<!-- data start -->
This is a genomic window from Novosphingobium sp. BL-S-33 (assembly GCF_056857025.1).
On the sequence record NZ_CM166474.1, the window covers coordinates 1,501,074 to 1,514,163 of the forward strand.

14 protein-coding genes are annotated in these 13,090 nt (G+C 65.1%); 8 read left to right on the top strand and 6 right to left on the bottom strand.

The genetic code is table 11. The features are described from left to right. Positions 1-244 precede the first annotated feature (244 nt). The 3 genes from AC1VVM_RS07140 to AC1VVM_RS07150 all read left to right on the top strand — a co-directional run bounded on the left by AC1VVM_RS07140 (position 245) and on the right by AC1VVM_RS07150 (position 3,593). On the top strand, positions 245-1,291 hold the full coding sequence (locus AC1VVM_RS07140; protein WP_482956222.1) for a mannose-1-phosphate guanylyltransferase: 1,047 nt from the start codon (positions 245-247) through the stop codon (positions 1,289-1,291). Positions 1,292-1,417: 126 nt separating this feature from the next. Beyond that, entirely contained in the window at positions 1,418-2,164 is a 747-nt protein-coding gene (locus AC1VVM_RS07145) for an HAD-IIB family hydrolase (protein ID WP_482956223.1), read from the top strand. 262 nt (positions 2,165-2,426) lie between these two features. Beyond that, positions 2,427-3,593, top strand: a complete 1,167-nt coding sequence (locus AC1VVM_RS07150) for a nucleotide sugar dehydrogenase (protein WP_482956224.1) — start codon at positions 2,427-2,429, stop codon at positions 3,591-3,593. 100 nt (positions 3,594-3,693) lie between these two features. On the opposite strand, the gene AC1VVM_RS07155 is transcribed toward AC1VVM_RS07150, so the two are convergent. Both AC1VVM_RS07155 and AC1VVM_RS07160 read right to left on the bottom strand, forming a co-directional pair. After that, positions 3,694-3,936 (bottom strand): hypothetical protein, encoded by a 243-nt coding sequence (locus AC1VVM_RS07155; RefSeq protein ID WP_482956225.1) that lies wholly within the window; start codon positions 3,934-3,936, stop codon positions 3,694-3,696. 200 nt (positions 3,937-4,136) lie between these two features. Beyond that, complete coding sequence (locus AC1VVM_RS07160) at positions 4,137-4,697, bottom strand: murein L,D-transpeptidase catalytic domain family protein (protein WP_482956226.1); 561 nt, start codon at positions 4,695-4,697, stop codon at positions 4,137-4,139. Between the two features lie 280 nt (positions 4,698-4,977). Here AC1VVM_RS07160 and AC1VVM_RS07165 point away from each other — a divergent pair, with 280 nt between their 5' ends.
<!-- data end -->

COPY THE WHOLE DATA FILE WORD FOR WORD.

This is a genomic window from Novosphingobium sp. BL-S-33 (assembly GCF_056857025.1).
On the sequence record NZ_CM166474.1, the window covers coordinates 1,501,074 to 1,514,163 of the forward strand.

14 protein-coding genes are annotated in these 13,090 nt (G+C 65.1%); 8 read left to right on the top strand and 6 right to left on the bottom strand.

The genetic code is table 11. The features are described from left to right. Positions 1-244 precede the first annotated feature (244 nt). The 3 genes from AC1VVM_RS07140 to AC1VVM_RS07150 all read left to right on the top strand — a co-directional run bounded on the left by AC1VVM_RS07140 (position 245) and on the right by AC1VVM_RS07150 (position 3,593). On the top strand, positions 245-1,291 hold the full coding sequence (locus AC1VVM_RS07140; protein WP_482956222.1) for a mannose-1-phosphate guanylyltransferase: 1,047 nt from the start codon (positions 245-247) through the stop codon (positions 1,289-1,291). Positions 1,292-1,417: 126 nt separating this feature from the next. Beyond that, entirely contained in the window at positions 1,418-2,164 is a 747-nt protein-coding gene (locus AC1VVM_RS07145) for an HAD-IIB family hydrolase (protein ID WP_482956223.1), read from the top strand. 262 nt (positions 2,165-2,426) lie between these two features. Beyond that, positions 2,427-3,593, top strand: a complete 1,167-nt coding sequence (locus AC1VVM_RS07150) for a nucleotide sugar dehydrogenase (protein WP_482956224.1) — start codon at positions 2,427-2,429, stop codon at positions 3,591-3,593. 100 nt (positions 3,594-3,693) lie between these two features. On the opposite strand, the gene AC1VVM_RS07155 is transcribed toward AC1VVM_RS07150, so the two are convergent. Both AC1VVM_RS07155 and AC1VVM_RS07160 read right to left on the bottom strand, forming a co-directional pair. After that, positions 3,694-3,936 (bottom strand): hypothetical protein, encoded by a 243-nt coding sequence (locus AC1VVM_RS07155; RefSeq protein ID WP_482956225.1) that lies wholly within the window; start codon positions 3,934-3,936, stop codon positions 3,694-3,696. 200 nt (positions 3,937-4,136) lie between these two features. Beyond that, complete coding sequence (locus AC1VVM_RS07160) at positions 4,137-4,697, bottom strand: murein L,D-transpeptidase catalytic domain family protein (protein WP_482956226.1); 561 nt, start codon at positions 4,695-4,697, stop codon at positions 4,137-4,139. Between the two features lie 280 nt (positions 4,698-4,977). Here AC1VVM_RS07160 and AC1VVM_RS07165 point away from each other — a divergent pair, with 280 nt between their 5' ends.